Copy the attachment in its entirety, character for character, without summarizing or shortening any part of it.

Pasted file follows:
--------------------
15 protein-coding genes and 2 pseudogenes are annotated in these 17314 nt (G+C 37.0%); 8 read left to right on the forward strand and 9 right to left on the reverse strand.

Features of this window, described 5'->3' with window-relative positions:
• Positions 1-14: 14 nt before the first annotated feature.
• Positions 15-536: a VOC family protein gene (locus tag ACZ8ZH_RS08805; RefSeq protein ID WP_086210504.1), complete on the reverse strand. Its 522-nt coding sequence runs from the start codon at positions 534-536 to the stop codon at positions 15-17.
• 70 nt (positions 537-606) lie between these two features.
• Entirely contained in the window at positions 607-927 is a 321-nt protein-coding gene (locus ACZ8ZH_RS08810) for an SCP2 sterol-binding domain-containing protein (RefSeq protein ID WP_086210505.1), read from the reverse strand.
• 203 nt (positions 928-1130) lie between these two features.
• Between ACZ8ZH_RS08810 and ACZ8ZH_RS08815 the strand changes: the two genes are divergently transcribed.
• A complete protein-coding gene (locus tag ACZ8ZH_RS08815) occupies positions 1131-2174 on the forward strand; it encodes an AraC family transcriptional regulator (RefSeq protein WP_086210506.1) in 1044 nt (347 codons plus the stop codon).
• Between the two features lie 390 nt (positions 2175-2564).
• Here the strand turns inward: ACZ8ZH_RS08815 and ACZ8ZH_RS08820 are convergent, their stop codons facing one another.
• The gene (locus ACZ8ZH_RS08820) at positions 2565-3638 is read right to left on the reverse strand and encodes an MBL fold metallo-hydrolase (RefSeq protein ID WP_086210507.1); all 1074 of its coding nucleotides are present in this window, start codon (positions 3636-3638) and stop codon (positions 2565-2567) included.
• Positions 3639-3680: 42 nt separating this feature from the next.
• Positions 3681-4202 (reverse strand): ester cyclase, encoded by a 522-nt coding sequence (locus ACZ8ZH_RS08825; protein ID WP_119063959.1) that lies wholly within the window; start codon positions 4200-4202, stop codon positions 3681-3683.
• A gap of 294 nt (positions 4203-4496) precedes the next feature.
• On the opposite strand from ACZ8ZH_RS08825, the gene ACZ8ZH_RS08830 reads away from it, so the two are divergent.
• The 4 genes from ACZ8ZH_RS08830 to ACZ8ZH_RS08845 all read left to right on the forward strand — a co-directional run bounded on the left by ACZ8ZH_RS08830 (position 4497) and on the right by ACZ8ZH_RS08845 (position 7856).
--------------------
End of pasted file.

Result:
15 protein-coding genes and 2 pseudogenes are annotated in these 17314 nt (G+C 37.0%); 8 read left to right on the forward strand and 9 right to left on the reverse strand.

Features of this window, described 5'->3' with window-relative positions:
• Positions 1-14: 14 nt before the first annotated feature.
• Positions 15-536: a VOC family protein gene (locus tag ACZ8ZH_RS08805; RefSeq protein ID WP_086210504.1), complete on the reverse strand. Its 522-nt coding sequence runs from the start codon at positions 534-536 to the stop codon at positions 15-17.
• 70 nt (positions 537-606) lie between these two features.
• Entirely contained in the window at positions 607-927 is a 321-nt protein-coding gene (locus ACZ8ZH_RS08810) for an SCP2 sterol-binding domain-containing protein (RefSeq protein ID WP_086210505.1), read from the reverse strand.
• 203 nt (positions 928-1130) lie between these two features.
• Between ACZ8ZH_RS08810 and ACZ8ZH_RS08815 the strand changes: the two genes are divergently transcribed.
• A complete protein-coding gene (locus tag ACZ8ZH_RS08815) occupies positions 1131-2174 on the forward strand; it encodes an AraC family transcriptional regulator (RefSeq protein WP_086210506.1) in 1044 nt (347 codons plus the stop codon).
• Between the two features lie 390 nt (positions 2175-2564).
• Here the strand turns inward: ACZ8ZH_RS08815 and ACZ8ZH_RS08820 are convergent, their stop codons facing one another.
• The gene (locus ACZ8ZH_RS08820) at positions 2565-3638 is read right to left on the reverse strand and encodes an MBL fold metallo-hydrolase (RefSeq protein ID WP_086210507.1); all 1074 of its coding nucleotides are present in this window, start codon (positions 3636-3638) and stop codon (positions 2565-2567) included.
• Positions 3639-3680: 42 nt separating this feature from the next.
• Positions 3681-4202 (reverse strand): ester cyclase, encoded by a 522-nt coding sequence (locus ACZ8ZH_RS08825; protein ID WP_119063959.1) that lies wholly within the window; start codon positions 4200-4202, stop codon positions 3681-3683.
• A gap of 294 nt (positions 4203-4496) precedes the next feature.
• On the opposite strand from ACZ8ZH_RS08825, the gene ACZ8ZH_RS08830 reads away from it, so the two are divergent.
• The 4 genes from ACZ8ZH_RS08830 to ACZ8ZH_RS08845 all read left to right on the forward strand — a co-directional run bounded on the left by ACZ8ZH_RS08830 (position 4497) and on the right by ACZ8ZH_RS08845 (position 7856).